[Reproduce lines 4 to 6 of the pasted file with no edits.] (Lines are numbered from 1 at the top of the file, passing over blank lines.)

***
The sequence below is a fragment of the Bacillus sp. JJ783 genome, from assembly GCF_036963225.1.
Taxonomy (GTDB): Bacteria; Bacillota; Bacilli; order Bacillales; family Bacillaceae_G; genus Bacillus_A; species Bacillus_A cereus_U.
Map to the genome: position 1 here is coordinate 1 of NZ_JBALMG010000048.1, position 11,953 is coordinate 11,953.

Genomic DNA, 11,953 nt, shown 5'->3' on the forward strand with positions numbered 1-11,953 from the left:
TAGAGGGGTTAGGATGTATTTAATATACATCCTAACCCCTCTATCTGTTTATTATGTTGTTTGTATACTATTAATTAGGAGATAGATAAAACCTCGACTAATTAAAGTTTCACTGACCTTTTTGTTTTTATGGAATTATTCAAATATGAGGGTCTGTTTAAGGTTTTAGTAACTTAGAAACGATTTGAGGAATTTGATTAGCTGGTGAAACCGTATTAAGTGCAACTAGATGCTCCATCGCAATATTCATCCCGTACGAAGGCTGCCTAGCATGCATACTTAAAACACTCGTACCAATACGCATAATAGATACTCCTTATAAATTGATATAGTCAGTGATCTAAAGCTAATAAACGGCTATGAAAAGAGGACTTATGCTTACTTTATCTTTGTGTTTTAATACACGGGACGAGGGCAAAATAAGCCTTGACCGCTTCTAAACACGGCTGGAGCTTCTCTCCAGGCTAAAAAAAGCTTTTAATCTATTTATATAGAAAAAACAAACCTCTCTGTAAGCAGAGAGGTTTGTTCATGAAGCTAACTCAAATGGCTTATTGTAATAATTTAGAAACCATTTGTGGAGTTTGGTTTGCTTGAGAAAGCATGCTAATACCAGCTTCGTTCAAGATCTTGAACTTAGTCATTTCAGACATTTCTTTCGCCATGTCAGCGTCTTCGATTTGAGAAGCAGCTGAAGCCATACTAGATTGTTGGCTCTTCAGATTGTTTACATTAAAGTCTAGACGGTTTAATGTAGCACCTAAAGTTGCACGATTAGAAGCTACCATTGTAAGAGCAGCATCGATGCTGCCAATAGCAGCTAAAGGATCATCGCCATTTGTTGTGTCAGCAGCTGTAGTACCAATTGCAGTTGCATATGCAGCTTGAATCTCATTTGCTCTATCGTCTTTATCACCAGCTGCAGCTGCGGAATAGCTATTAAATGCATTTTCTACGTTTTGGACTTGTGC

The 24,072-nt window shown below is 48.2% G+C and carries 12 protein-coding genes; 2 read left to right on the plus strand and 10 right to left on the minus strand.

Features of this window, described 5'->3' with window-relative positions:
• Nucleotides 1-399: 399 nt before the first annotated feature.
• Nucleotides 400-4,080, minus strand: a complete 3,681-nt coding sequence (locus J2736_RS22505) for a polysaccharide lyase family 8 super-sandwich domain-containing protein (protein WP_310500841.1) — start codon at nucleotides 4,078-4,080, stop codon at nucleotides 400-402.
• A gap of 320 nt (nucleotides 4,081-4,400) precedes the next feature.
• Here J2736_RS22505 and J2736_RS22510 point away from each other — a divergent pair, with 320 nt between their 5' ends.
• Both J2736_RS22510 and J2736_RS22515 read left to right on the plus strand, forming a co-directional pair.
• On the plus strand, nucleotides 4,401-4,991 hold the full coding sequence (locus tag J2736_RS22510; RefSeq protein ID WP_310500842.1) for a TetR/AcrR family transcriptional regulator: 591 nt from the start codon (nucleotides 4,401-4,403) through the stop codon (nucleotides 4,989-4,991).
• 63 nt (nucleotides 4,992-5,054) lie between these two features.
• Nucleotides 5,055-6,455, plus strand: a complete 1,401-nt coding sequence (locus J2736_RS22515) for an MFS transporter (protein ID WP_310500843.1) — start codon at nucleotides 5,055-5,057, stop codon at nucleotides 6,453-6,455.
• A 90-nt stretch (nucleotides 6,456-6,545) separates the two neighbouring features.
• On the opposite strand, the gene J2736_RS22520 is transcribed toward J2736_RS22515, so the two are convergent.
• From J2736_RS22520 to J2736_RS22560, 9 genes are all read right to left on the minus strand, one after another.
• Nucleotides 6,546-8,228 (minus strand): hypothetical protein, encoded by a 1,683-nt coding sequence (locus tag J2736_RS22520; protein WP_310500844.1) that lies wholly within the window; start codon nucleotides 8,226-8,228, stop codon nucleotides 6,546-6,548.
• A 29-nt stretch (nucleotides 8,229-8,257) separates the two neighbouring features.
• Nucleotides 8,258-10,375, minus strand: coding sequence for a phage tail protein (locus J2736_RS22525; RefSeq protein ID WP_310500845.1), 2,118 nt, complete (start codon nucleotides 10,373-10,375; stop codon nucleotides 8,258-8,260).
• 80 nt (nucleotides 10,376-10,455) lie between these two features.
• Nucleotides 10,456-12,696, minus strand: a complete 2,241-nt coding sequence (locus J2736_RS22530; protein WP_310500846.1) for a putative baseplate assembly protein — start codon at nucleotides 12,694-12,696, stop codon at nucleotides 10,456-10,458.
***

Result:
Genomic DNA, 11,953 nt, shown 5'->3' on the forward strand with positions numbered 1-11,953 from the left:
TAGAGGGGTTAGGATGTATTTAATATACATCCTAACCCCTCTATCTGTTTATTATGTTGTTTGTATACTATTAATTAGGAGATAGATAAAACCTCGACTAATTAAAGTTTCACTGACCTTTTTGTTTTTATGGAATTATTCAAATATGAGGGTCTGTTTAAGGTTTTAGTAACTTAGAAACGATTTGAGGAATTTGATTAGCTGGTGAAACCGTATTAAGTGCAACTAGATGCTCCATCGCAATATTCATCCCGTACGAAGGCTGCCTAGCATGCATACTTAAAACACTCGTACCAATACGCATAATAGATACTCCTTATAAATTGATATAGTCAGTGATCTAAAGCTAATAAACGGCTATGAAAAGAGGACTTATGCTTACTTTATCTTTGTGTTTTAATACACGGGACGAGGGCAAAATAAGCCTTGACCGCTTCTAAACACGGCTGGAGCTTCTCTCCAGGCTAAAAAAAGCTTTTAATCTATTTATATAGAAAAAACAAACCTCTCTGTAAGCAGAGAGGTTTGTTCATGAAGCTAACTCAAATGGCTTATTGTAATAATTTAGAAACCATTTGTGGAGTTTGGTTTGCTTGAGAAAGCATGCTAATACCAGCTTCGTTCAAGATCTTGAACTTAGTCATTTCAGACATTTCTTTCGCCATGTCAGCGTCTTCGATTTGAGAAGCAGCTGAAGCCATACTAGATTGTTGGCTCTTCAGATTGTTTACATTAAAGTCTAGACGGTTTAATGTAGCACCTAAAGTTGCACGATTAGAAGCTACCATTGTAAGAGCAGCATCGATGCTGCCAATAGCAGCTAAAGGATCATCGCCATTTGTTGTGTCAGCAGCTGTAGTACCAATTGCAGTTGCATATGCAGCTTGAATCTCATTTGCTCTATCGTCTTTATCACCAGCTGCAGCTGCGGAATAGCTATTAAATGCATTTTCTACGTTTTGGACTTGTGC

The 24,072-nt window shown below is 48.2% G+C and carries 12 protein-coding genes; 2 read left to right on the plus strand and 10 right to left on the minus strand.